They use different frequencies, even though they are in the same band.
    When there is an overlap they use different modulation and coding schemes.

    This is like saying you are locked in a room with several other people.
    half of you speak English, the other half speak French. There are of course some Americans in the room who also speak English, but they speak much louder than the other English speakers. :)

    Now Americans might not understand the other dialects of English, so other people may change the way they speak. Much slower and clearer for their American friends.
    This is basically how wifi works. Older equipment is recognised by newer versions and the most effective modulation scheme and data rate selected for each device.

    This quote is inaccurate and not correct anyway.

    If the power is the same then this statement is not true.
    VHF is more hazardous given the same EIRP.
    At higher frequencies submillimeter frequencies more power is reflected from surfaces.
    [​IMG]

    But as mentioned, microwaves are RF. There is no magic line where RF stops and microwaves begin. The properties from 300 MHz through to 30GHz change gradually.
    While a lot of us tend to say that everything above 1GHz is microwaves, and everything below is RF, 999MHz does not behave any differently to 1001MHz.
    And then of course we all officially recognise that "UHF < 3GHz < SHF" and then 2.99GHz isn't any different from 3.01GHz.

    The there is the point about splitting hairs. I'm not going to stick my head in front of 1kW of RF if it is 200MHz or 2GHz or 20GHz. Nor am I concerned if I am exposed to 1mW at the same frequencies.
     
  12. Electroenthusiast

    Electroenthusiast Member

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    Yes Nigel, it's bit Confusing. But, freq range says that they are Microwaves. I guess some ppl use the UHF,VHF...etc for naming them (instead of well accepted way like microwaves, x rays etc.,).

    hi Pyros, i guess there some confusion in the diff. b/w radio waves and radio frequencies.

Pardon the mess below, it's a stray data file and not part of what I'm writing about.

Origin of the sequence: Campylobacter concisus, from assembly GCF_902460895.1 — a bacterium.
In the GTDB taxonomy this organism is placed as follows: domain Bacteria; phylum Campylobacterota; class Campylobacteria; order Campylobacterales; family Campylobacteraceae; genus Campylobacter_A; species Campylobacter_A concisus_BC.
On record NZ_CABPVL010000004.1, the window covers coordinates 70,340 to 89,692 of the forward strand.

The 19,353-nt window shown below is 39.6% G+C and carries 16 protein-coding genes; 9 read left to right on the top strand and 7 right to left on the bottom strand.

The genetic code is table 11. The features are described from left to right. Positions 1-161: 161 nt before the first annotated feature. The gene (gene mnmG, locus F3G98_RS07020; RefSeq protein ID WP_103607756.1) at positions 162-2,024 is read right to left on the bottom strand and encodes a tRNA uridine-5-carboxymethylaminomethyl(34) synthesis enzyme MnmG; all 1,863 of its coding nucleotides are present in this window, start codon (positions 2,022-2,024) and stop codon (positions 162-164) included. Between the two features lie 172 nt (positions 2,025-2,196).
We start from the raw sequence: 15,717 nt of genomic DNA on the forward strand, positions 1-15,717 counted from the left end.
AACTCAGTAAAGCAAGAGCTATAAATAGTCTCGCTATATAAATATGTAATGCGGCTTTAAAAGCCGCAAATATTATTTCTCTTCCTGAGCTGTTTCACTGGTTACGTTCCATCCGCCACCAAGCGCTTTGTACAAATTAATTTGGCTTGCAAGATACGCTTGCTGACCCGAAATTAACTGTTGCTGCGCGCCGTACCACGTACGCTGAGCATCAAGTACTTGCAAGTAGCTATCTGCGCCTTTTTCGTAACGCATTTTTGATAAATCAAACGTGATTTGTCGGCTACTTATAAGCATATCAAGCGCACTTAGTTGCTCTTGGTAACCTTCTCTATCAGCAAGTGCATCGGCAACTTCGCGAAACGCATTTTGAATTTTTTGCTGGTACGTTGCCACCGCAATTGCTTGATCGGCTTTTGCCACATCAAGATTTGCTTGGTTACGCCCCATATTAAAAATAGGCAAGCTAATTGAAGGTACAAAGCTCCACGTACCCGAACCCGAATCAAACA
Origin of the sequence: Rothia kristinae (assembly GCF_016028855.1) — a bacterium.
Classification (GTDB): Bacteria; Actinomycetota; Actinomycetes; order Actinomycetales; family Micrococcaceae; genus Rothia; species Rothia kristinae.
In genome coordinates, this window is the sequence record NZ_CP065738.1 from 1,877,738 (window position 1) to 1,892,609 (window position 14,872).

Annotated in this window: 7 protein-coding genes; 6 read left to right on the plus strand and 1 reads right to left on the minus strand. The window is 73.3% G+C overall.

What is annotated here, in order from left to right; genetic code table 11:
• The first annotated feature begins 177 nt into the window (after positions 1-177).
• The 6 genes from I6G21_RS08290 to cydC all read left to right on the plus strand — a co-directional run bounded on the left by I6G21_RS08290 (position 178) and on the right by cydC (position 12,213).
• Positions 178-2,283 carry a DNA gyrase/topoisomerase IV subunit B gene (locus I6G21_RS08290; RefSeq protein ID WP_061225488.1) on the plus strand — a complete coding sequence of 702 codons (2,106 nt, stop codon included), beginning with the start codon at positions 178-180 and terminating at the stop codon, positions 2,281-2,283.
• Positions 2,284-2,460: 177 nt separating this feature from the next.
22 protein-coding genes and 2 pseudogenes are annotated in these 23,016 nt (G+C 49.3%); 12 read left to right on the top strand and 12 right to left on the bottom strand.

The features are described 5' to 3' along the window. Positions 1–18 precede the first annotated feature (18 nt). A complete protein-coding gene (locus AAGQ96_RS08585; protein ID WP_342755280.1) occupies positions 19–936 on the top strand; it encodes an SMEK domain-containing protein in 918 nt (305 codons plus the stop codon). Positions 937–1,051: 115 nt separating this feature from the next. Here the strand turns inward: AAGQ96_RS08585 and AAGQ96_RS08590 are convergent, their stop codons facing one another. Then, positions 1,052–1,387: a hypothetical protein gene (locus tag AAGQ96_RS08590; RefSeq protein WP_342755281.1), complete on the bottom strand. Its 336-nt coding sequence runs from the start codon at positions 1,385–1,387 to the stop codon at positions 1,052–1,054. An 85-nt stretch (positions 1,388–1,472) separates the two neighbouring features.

radio frequencies = all em wave freq = radio (waves), micro, infrared, visible, ultraviolet, xrays, gama, cosmic.
    radio waves = radio waves (portion) of em waves.
     
    Last edited: Dec 28, 2011
  13. Electroenthusiast

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    @TRASH

    Hi trash, any ref please... Because in schools we have been learning by expressing in terms of voltage. But any links that which can sprinkle something abt this will help me regarding this.

    Wi-Fi uses the same radio frequencies as Bluetooth, but with higher power, resulting in higher bit rates and better range from the base station. The nearest equivalents in Bluetooth are the DUN profile, which allows devices to act as modem interfaces, and the PAN profile, which allows for ad-hoc networking. Source: wiki/Bluetooth
     
  14. trash

    trash Member

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    I'm not sure which schools would be teaching RF in terms of voltage instead of power.
    There's a simple formula for converting dBuV into dBm. 0dBm = 107dBuV @ 50 ohms or 108.8dBuV @ 75 ohms RF power is almost always expressed in Watts or dBm (milliwatts). Occasionally the receive voltage is expressed in dBuV.

    The graph I posted above is the exposure levels from ARPANSA. Exposures are in watts per square metre.

    Sorry, I should be a little more clear about it. While some of the channels of bluetooth overlap with wifi, and they share the same spectrum and even their sidebands, they do not equally share frequencies. I'm trying to think of an example which is easier to visualise, but I'm finding it more difficult to describe this behaviour than I thought.
    Bluetooth has it's data smeared across the entire ISM band. Across 80 x 1MHz channels from memory.
    Wifi 802.11x has all of it's data in a single allocated (22MHz) channel. (I had to look that up). The wifi used bandwidth is only 1/4 of the bluetooth used bandwidth.
    They don't use the same modulation, or coding. Like the people in a room, they don't speak the same language. Even wifi channels overlap with other wifi channels.